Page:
Administered by the Vermont Judicial Bureau and the Department of Motor Vehicles (DMV), the driver restoration program gives people with civil license suspensions resulting from unpaid fines or traffic tickets for which judgment was issued prior to July 1, 2012, the opportunity to clear their record for $30 per ticket. The three-month window to take advantage of the program opened on September 1 and runs through November 30. Applications are available at the Newport DMV office. Applications are also available online at www.vermontjudiciary.org, and completed applications can be e-mailed to [email protected]

The relief provided is only available for civil suspensions, meaning that people whose licenses have been suspended for driving under the influence or other criminal violations are not eligible. The law does, however, provide that even those suspensions not eligible for reduced fines can take advantage of a repayment schedule capped at $30 per ticket, per month, with an overall cap of $100 per month regardless of the number of violations.

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Communities struggle to find new uses for old churches

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copyright the Chronicle September 14, 2016

by Tena Starr

One of Vermont’s iconic images is the steepled white church that’s at the center of so many villages. But with the number of people who attend services dwindling to near extinction in some cases, the remnants of those congregations are looking at what to do with their gracious old church buildings. Somehow, most of them have been maintained, if lightly used, but that’s getting harder, too.

The First Congregational Church of Westfield stopped having services maybe ten years ago when the handful of remaining churchgoers found the meager pay for a weekly pastor prohibitive. Services there were revived in May with a new pastor, John Klar of Irasburg.

And for the past two years or so Katherine Sims of Lowell and her husband, Jeff Fellinger, have hosted a summer monthly concert series at the building, where once women made enormous batches of pies and sold them as a fund-raiser for the church, where years ago people of all ages attended lively card parties in the basement. The proceeds from the concert series go towards church repairs and maintenance.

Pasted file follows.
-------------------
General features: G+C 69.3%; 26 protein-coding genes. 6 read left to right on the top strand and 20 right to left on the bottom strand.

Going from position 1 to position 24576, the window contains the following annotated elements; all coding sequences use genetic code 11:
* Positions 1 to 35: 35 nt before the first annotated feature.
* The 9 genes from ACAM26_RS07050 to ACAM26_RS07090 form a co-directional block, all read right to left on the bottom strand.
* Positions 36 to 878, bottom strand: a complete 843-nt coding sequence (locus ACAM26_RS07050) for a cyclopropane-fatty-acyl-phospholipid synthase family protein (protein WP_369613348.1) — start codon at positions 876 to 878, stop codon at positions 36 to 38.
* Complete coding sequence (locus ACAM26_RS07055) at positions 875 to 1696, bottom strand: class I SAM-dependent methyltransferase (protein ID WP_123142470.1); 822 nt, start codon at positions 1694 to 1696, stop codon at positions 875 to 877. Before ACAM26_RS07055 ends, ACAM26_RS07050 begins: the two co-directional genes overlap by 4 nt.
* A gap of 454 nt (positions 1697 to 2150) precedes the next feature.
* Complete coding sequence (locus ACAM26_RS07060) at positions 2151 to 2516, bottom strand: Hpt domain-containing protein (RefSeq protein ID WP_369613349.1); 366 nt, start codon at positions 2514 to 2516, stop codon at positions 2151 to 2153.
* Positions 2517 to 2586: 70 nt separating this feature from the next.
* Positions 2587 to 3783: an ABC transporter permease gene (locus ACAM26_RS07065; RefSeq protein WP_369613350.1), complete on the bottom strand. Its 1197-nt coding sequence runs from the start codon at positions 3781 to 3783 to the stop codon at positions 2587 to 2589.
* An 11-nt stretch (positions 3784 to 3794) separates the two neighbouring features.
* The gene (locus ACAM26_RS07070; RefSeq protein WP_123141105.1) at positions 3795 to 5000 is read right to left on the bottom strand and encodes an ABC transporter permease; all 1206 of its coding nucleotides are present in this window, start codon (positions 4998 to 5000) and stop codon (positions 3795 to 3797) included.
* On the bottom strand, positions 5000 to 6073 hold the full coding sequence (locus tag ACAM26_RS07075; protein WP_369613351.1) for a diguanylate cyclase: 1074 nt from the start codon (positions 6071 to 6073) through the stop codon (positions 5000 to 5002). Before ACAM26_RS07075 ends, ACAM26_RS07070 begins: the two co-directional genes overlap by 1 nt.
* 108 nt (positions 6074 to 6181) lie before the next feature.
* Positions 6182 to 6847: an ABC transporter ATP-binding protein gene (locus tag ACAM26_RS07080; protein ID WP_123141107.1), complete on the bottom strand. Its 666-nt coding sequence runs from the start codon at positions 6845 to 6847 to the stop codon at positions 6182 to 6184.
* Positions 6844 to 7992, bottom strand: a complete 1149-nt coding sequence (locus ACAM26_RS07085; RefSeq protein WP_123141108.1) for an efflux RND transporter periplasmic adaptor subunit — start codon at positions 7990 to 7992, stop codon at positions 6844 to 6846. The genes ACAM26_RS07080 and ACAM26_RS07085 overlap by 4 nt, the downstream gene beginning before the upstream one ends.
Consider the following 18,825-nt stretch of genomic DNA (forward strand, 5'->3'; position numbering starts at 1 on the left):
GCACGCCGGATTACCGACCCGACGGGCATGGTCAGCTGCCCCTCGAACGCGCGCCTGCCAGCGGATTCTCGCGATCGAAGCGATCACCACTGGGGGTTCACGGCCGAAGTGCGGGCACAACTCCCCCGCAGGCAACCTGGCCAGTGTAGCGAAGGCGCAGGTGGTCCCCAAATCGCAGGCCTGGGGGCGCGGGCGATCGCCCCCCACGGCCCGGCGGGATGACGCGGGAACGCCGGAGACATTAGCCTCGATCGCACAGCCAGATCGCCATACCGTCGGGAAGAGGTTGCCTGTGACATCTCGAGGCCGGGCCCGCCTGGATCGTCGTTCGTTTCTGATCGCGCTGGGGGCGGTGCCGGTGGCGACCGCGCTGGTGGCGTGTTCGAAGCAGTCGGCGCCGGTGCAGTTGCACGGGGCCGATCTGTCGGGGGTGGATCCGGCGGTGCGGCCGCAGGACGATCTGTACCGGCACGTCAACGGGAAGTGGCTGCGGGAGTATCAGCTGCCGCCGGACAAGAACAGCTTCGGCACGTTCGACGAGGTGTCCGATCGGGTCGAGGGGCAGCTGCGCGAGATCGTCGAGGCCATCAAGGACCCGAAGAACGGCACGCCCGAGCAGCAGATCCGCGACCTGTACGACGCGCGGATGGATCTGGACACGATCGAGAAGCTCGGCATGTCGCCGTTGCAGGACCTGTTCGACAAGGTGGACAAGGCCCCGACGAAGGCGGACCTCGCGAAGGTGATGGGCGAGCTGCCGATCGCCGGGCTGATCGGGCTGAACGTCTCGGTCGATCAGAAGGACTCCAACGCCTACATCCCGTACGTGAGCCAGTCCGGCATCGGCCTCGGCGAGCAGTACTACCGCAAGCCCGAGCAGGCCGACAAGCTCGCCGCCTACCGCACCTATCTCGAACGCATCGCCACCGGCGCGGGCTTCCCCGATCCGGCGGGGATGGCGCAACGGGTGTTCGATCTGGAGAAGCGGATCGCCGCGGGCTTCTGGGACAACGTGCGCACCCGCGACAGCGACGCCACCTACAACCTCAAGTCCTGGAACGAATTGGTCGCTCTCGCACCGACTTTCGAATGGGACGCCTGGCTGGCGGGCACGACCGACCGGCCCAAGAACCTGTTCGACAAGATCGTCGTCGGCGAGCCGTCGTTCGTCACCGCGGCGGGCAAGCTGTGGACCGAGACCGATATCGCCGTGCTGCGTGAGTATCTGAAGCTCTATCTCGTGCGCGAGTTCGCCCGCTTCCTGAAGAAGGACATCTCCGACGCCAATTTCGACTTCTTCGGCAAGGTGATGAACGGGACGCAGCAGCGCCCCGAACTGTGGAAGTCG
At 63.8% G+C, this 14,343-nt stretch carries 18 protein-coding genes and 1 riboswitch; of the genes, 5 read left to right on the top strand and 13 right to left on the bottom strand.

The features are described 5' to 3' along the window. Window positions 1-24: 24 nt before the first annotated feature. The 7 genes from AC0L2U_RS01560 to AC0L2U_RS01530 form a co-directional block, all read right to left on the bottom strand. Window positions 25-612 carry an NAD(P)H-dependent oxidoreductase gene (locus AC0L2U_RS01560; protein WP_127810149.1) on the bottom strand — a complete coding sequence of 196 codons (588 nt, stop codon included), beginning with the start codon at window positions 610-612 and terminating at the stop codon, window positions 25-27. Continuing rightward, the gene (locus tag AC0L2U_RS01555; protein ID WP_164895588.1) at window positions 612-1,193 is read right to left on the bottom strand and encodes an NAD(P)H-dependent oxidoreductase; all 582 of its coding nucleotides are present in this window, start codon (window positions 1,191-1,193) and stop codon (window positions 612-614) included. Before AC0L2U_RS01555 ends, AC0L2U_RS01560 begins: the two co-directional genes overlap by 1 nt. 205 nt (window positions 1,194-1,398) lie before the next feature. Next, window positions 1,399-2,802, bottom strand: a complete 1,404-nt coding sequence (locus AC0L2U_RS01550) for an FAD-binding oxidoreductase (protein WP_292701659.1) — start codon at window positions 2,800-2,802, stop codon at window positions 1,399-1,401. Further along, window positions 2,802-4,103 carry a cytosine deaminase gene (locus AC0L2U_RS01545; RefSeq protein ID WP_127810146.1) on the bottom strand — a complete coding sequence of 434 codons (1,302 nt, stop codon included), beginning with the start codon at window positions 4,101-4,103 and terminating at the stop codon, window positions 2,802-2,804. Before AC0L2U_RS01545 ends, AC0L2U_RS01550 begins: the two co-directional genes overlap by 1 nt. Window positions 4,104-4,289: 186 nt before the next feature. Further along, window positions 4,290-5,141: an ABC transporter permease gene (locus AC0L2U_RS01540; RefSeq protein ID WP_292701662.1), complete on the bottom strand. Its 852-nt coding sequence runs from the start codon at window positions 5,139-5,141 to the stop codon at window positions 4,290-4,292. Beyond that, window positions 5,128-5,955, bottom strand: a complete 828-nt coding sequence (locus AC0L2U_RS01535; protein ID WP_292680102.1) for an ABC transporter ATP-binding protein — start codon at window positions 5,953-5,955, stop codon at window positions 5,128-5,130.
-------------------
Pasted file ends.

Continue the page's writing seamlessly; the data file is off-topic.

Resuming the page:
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Barton Select Board approves limited ATVs on town roads

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copyright the Chronicle September 14, 2016

by Elizabeth Trail

BARTON — The select board here unanimously voted Monday to allow members of an all-terrain vehicle (ATV) group to use a two-mile stretch of Barton roads starting in the spring.

That will give the town time to adopt an ordinance to cover what select board member Jody Frey called “the procedural stuff” — speed limits and the like.

“I see it as a win-win,” select board Chair Bob Croteau said before the vote. “This is a small amount of road and a well thought out plan. I think it’s very reasonable.”

About seven members of the Borderline Ridge Riders came to the select board’s meeting in hopes of getting permission to ride on a half-mile stretch of the East Albany Road and a mile-and-a-half stretch of the Stevens Road that runs between existing trails in Albany and Glover.

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Morgan appeals PSB approval of Seymour Lake Solar project

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copyright the Chronicle September 14, 2016

by Paul Lefebvre

MORGAN — Selectmen here are accusing the Public Service Board (PSB) of failing to give the town a fair shake in granting a Certificate of Public Good (CPG) to the developer of a 500-Kilowatt solar project.